Running a service-based business has a lot of advantages. You can help customers in your community, offer residential or commercial services, and you can choose to specialize in a certain area of business.
Plumbers can choose to offer sewer repairs, electricians can choose to work just on new homes being built.
Trades are in high-demand, and the growth in these fields continues to grow as the population continues to grow. The environment is perfect to start a service business, but running that business efficiently is difficult.
A major downfall in many businesses is efficiency.
How does a service business stay efficient in the early stages of business?
Start with Technology
Technology is the first step in the efficiency process. When you’re starting and running a business, there are a lot of logistics to handle. Invoices, payments, scheduling – a lot. Back office service software is a great place to start because it’s geared towards service businesses.
Skyboss is just one example of a back-office system, and a few of the areas it helps in are:
- Client tracking
- Task management
- Work orders
There are a lot of solutions that can help you run an efficient operation. You’ll also find several other areas that need help, such as:
- Telephone: Google Voice or Grasshopper are great solutions.
- Financial Management: Wave Accounting, Clear Books and several other solutions exist.
- Credit Processing: Square is a great mobile credit card option.
And this is just the tip of the iceberg. Here’s a great list of resources available for startups to look over.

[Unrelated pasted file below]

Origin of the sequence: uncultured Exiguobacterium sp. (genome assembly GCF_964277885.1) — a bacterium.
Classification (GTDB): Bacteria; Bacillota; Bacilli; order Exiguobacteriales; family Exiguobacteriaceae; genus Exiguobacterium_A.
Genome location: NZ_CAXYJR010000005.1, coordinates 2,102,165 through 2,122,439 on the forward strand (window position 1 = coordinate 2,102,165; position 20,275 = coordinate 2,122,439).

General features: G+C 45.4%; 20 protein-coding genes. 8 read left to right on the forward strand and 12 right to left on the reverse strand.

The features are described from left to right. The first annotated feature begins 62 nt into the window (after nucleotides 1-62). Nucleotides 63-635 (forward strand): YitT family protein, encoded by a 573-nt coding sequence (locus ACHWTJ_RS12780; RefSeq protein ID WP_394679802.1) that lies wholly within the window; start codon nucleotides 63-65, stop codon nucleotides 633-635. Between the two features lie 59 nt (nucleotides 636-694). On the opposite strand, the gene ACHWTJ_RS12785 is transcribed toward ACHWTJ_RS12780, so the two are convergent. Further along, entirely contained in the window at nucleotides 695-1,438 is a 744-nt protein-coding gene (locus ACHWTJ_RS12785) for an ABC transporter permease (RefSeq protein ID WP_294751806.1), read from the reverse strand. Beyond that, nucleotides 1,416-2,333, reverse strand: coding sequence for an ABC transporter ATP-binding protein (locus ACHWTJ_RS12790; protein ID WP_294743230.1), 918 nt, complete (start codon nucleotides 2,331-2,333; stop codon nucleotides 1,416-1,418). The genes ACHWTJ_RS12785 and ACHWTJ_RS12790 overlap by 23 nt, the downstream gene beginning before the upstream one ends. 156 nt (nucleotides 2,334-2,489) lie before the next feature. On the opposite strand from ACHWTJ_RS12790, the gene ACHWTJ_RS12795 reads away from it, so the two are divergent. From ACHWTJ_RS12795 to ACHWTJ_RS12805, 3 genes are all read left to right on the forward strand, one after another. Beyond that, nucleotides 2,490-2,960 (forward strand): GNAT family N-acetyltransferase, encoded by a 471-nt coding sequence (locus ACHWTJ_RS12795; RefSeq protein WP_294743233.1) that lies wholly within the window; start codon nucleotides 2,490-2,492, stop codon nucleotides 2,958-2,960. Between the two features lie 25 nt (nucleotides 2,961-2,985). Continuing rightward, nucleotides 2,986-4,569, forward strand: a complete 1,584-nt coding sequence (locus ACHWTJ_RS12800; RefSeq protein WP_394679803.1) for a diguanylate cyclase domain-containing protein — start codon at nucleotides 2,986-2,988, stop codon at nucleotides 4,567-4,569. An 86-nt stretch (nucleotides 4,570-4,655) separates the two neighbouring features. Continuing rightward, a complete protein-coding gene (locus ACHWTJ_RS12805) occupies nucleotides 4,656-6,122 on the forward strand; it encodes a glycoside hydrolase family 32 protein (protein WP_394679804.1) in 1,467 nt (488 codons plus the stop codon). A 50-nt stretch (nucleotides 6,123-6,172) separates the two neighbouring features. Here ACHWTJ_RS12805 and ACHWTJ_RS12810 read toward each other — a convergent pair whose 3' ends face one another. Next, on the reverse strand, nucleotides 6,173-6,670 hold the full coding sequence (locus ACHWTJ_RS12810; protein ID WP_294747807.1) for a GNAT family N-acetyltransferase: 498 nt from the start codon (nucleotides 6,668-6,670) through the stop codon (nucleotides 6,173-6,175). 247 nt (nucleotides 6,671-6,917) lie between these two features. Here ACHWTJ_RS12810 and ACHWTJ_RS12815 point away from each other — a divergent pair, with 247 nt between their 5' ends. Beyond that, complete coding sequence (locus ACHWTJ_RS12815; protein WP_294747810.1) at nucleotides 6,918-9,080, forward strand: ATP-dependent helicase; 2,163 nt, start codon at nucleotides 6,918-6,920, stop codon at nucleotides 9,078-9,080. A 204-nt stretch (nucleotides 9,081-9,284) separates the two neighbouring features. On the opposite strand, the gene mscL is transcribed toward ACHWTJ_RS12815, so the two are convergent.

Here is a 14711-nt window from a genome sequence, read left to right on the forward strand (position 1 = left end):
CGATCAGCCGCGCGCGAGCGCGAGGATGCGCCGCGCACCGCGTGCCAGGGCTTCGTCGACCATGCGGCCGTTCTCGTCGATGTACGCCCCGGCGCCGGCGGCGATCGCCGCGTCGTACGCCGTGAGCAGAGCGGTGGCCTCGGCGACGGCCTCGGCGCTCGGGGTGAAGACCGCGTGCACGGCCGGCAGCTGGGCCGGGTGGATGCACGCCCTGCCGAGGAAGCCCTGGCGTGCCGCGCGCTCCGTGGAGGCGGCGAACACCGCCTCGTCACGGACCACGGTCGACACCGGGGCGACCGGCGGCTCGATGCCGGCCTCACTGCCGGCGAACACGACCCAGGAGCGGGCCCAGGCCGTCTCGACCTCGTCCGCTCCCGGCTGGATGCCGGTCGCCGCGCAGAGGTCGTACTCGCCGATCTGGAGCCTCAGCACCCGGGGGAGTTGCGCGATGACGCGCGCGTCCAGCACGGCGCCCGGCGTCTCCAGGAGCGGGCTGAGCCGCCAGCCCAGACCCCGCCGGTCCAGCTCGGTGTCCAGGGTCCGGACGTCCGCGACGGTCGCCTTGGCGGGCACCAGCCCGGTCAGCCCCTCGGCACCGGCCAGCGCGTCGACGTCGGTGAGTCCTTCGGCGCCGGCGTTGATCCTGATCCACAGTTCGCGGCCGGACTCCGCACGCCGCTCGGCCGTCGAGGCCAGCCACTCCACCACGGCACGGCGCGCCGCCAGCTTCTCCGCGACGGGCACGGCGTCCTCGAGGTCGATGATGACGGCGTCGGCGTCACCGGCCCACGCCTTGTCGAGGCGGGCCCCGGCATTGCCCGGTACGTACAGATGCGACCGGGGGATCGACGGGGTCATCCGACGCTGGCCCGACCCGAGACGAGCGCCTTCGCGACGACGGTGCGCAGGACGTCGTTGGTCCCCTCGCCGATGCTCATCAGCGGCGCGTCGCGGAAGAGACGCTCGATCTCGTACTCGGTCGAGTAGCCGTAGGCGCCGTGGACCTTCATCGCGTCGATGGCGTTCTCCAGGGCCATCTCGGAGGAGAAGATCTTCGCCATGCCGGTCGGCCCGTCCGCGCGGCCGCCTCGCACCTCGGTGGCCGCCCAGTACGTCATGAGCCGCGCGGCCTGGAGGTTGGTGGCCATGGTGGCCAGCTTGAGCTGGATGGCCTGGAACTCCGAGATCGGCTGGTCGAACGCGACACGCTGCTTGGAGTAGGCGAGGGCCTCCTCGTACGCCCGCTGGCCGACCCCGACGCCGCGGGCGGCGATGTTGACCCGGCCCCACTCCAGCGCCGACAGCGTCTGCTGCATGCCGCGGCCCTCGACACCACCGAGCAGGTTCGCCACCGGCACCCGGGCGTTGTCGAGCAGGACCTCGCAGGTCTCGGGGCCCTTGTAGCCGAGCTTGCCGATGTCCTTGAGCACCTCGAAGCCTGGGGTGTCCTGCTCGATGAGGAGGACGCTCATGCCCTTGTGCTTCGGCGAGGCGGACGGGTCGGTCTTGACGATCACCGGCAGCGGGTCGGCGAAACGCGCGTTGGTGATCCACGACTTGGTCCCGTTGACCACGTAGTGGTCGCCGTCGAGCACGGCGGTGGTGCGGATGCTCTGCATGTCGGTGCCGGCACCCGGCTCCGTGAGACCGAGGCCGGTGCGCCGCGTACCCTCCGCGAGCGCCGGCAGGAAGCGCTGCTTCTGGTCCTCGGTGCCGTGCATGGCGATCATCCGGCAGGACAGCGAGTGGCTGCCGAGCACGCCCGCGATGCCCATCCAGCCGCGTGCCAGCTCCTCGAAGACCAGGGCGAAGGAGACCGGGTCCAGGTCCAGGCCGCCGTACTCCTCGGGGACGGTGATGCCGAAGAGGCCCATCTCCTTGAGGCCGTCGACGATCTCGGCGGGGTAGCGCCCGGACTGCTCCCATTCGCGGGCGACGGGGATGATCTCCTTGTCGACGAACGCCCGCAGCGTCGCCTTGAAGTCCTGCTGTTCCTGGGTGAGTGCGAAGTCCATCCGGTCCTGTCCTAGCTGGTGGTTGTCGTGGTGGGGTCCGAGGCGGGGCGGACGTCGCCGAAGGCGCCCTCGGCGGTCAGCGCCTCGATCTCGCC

Learn to Stay No
Saying “yes” to everyone, spreading yourself too thin and missing deadlines, is a recipe for business disaster. You need to know when to say “no.” If you’re filled to the brim with clients and can’t possibly handle another, don’t “try to fit it in.”
A few key indicators that it’s time to say no are:
- You’re extending your hours too often
- You’re messing up on customer work
- Your schedule is filled
- You’re missing deadlines
An option is to either extend your schedule out further, create a threshold on when to stop taking on new work, say no to work or hire someone else.
One of the hardest tasks for a business owner is to know when to hire someone else. Bringing on someone else means that you’ll need a new approach to payroll, must meet certain laws and regulations.
It’s difficult to grow a business, and for some owners, they never want to move past a one-man operation.
And I am here to tell you that you have a right to remain a one-man operation. You don’t need to expand your business further if that’s not something you want to do.
You can choose to hire virtual assistants to take care of menial tasks, you can hire someone to handle all of your phone calls and scheduling.
Businesses do this all the time.
Finding ways to improve your efficiency as a service business will allow you to scale your one-man operation into higher profits, but eventually, you’ll hit a ceiling where you can’t be any more efficient. When you hit this point, you either have to raise rates or hire someone else to increase profits.